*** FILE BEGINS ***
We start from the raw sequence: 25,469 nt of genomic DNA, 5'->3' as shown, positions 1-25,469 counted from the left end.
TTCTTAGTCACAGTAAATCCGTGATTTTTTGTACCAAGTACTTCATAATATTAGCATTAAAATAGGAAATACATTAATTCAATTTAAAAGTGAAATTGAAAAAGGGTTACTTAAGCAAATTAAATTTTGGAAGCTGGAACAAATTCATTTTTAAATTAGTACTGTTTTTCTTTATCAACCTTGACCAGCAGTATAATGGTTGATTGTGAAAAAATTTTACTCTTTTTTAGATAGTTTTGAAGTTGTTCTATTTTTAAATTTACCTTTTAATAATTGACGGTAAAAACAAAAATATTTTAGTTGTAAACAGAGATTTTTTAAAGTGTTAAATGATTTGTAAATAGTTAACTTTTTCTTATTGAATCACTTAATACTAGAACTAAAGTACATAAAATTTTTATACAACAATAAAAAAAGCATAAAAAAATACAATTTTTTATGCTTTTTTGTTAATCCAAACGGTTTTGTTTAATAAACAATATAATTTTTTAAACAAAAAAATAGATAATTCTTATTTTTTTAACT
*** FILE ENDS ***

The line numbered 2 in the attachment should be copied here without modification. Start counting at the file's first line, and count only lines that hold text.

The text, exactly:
TTCTTAGTCACAGTAAATCCGTGATTTTTTGTACCAAGTACTTCATAATATTAGCATTAAAATAGGAAATACATTAATTCAATTTAAAAGTGAAATTGAAAAAGGGTTACTTAAGCAAATTAAATTTTGGAAGCTGGAACAAATTCATTTTTAAATTAGTACTGTTTTTCTTTATCAACCTTGACCAGCAGTATAATGGTTGATTGTGAAAAAATTTTACTCTTTTTTAGATAGTTTTGAAGTTGTTCTATTTTTAAATTTACCTTTTAATAATTGACGGTAAAAACAAAAATATTTTAGTTGTAAACAGAGATTTTTTAAAGTGTTAAATGATTTGTAAATAGTTAACTTTTTCTTATTGAATCACTTAATACTAGAACTAAAGTACATAAAATTTTTATACAACAATAAAAAAAGCATAAAAAAATACAATTTTTTATGCTTTTTTGTTAATCCAAACGGTTTTGTTTAATAAACAATATAATTTTTTAAACAAAAAAATAGATAATTCTTATTTTTTTAACT